#8
Quote by adambauman31
....[ ]....I would also recommend lighter strings for a beginner in general. I think .12-.56 is standard, but I'd recommend something lighter like .11-.52 or .12-.53 It will make the guitar more comfortable to play all around.
I'm just going to tweak your chart of string set gauges, if I may.

.013 to .056, are generally classed as "acoustic medium". Taylor ships some of its guitars with these, and many, many others with "lights".

.012 to .053 (& sometimes to .054 E-6), are classed as "acoustic lights". These are by far, the most commonly shipped gauge of strings on acoustic guitars in general.

.011 to .052 These are called, "custom light". Generally speaking, if you're going to try a "lighter set of strings", these would be it.

The last commonly available set of acoustic strings, (going lighter), would be, '010 to .047". These are denoted as, "acoustic extra lights".

All of the foregoing are the common classes as they are called by D'Addario. D'Ad sells the mose strings, which is why I chose this as a guide.

Many other brands follows D'Addario's naming conventions, but some do not. If you're going to try out a new set by a new maker, take a moment to read the diameter measurements, while ignoring the text name.
Last edited by Captaincranky at Aug 31, 2015,
#9
Quote by pressureproject
Screw the barre chord...use the other form:

-----------------------
----------1------------
----------2------------
----------3------------
----------3------------
-----------------------

or move the barre up to the 2nd position (much easier than the one at the 1st fret)


----------8------------
----------9------------
----------10-----------
----------10-----------
----------8------------
----------8------------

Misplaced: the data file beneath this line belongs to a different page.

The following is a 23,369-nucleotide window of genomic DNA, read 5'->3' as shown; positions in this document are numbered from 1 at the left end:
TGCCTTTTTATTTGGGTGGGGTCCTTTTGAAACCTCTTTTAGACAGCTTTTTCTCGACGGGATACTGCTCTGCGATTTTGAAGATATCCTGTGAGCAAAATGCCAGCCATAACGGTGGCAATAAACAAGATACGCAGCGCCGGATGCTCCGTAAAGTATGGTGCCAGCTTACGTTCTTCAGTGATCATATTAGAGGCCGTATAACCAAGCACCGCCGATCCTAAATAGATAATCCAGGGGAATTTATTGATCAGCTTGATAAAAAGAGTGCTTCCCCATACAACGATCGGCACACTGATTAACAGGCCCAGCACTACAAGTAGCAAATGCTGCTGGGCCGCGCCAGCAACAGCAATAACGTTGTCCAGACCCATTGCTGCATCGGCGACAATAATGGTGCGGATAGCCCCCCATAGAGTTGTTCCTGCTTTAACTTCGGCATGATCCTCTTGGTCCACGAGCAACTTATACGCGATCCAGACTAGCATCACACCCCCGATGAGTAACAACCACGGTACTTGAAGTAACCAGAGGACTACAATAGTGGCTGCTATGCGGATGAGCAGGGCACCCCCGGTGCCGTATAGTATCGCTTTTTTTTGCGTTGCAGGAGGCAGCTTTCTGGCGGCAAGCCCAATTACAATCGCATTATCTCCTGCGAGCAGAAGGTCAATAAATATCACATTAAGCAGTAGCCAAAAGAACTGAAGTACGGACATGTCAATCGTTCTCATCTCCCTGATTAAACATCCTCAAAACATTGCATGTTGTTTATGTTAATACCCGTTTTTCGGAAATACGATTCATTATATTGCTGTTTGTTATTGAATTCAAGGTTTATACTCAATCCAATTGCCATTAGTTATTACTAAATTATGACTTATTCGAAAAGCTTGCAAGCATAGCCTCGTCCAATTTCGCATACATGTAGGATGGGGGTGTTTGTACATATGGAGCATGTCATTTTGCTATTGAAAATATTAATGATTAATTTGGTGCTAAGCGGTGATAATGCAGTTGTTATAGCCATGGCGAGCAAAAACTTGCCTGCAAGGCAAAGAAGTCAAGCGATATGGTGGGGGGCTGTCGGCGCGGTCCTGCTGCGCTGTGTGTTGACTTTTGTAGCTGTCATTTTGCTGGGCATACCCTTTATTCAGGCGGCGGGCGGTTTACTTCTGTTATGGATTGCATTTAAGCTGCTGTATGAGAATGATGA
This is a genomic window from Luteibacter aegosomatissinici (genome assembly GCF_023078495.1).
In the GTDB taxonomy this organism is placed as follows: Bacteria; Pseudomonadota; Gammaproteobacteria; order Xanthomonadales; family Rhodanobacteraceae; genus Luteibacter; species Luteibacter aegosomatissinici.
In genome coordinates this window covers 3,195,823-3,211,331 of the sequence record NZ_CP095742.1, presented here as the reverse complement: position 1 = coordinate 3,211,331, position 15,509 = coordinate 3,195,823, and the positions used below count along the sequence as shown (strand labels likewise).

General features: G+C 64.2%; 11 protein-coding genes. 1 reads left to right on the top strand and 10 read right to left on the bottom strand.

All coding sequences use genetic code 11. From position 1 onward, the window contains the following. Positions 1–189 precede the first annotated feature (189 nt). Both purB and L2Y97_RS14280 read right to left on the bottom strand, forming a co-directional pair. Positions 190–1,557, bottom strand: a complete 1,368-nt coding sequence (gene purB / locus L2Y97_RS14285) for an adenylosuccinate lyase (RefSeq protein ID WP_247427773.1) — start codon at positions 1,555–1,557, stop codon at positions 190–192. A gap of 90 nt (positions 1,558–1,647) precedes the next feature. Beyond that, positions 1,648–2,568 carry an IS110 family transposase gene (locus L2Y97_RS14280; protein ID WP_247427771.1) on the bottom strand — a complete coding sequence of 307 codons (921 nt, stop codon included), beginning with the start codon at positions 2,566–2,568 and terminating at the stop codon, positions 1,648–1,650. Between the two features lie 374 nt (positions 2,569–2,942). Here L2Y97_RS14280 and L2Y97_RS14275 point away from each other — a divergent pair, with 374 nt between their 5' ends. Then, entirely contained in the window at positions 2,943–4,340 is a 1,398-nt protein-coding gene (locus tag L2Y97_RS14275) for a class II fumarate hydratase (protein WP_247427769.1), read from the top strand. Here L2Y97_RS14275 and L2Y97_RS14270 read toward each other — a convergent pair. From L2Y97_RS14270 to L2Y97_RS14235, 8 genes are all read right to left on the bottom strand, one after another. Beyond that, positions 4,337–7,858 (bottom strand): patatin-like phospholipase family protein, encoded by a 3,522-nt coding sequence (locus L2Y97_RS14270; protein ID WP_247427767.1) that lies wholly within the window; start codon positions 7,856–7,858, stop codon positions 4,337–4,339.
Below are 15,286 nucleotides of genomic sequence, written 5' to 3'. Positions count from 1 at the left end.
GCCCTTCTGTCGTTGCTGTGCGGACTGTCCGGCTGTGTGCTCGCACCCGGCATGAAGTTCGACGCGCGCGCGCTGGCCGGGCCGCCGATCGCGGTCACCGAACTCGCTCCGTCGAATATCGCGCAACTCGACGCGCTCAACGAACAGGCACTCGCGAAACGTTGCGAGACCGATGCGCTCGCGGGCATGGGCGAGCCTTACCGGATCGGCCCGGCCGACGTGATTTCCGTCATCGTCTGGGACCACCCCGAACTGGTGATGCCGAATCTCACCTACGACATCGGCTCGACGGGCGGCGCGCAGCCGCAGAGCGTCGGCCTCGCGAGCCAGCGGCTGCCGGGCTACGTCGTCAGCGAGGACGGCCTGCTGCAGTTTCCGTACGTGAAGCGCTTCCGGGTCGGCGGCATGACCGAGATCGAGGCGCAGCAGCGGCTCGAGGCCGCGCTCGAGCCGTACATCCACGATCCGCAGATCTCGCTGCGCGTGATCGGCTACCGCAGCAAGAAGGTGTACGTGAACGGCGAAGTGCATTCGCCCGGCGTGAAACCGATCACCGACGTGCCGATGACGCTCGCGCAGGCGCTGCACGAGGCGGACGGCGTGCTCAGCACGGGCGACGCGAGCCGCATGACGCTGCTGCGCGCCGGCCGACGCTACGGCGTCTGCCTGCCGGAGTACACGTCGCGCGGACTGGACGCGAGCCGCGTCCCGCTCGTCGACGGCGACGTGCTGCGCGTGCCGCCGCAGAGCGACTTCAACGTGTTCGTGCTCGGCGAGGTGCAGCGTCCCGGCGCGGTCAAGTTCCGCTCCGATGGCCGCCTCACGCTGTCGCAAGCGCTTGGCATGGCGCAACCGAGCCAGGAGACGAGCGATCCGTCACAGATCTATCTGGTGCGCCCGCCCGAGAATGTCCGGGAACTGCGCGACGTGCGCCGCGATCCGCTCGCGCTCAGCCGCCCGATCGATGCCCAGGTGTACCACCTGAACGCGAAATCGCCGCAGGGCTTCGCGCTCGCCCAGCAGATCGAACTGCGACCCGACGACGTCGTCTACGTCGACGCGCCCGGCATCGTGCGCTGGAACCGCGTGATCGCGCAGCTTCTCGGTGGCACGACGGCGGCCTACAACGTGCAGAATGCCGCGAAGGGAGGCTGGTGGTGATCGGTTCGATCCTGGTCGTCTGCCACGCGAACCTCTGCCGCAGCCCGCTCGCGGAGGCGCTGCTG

...sounds better anyways. I hate that first position barre chord.
Gee, why not move up to the 13th freet and play it there?

The trouble you're having is you apparently can't play it either. F major barre @ 1st fret is called a "root 6 voice". Which means the root of the chord is on the E-6 string..

I've seen pages and pages of threads about this particular chord. Nothing substitutes for the full version. You can't use Fmaj7 as a sub either. It's too whiny.

So, fix the guitar and practice. I can routinely get all 12 strings to sound of the 1st fret F chord. You can always wrap your thumb over the top of the neck to hold down the E-6. In fact, this is a better option in some cases, as it frees up your fingers to permit bass notes and suspensions to happen.

So, first the guitar gets set up properly, then you practice. And face it, after you get the 1st fret F barre down, everythng else should be pretty easy.
Last edited by Captaincranky at Aug 31, 2015,
#10
Try a capo on the first fret, if you can bar in front of it OK, then it's definately the nut grooves too high. Check your neck relief and saddle height but from what you've said I think they are probably OK.
#11
Change keys or capo up. First position F barre chord universally sux. Any song that sounds good in F first position sounds way better in E. No reason for a skilled guitarist to choose that nasty F thing so work smart not hard.
"Your sound is in your hands as much as anything. It's the way you pick, and the way you hold the guitar, more than it is the amp or the guitar you use." -- Stevie Ray Vaughan

"Anybody can play. The note is only 20 percent. The attitude of the motherfucker who plays it is 80 percent." -- Miles Davis

Guthrie on tone: https://www.youtube.com/watch?v=zmohdG9lLqY
Last edited by Cajundaddy at Sep 1, 2015,
#12
Quote by Cajundaddy
Change keys or capo up. First position F barre chord universally sux. Any song that sounds good in F first position sounds way better in E. No reason for a skilled guitarist to choose that nasty F thing so work smart not hard.
Right OK. Everything sounds better in E huh? Maybe to you. I guess we should dispense with the key of C then, for everybody's convenience.
#13
There is a very simple way to tell if the nut is too high:

Fret the string at the third fret and look at the gap between the string and the first fret. This should just be a whisker and actually hard to see. If it's a really noticeable gap you know that the nut is too high.
#14
Quote by adambauman31
As others have said it's probably the nut. Also make sure the neck of your guitar is straight. Sometimes the string tension will bow the neck forward a bit making the strings higher and harder to press.

I would also recommend lighter strings for a beginner in general. I think .12-.56 is standard, but I'd recommend something lighter like .11-.52 or .12-.53 It will make the guitar more comfortable to play all around.


its the nut yes .easy fix .use lite strings ,tune to E flat or D . I say use coated strings too elixir . I don't know why uncoated strings are still made ! I hate high nuts .
Last edited by yope at Sep 6, 2015,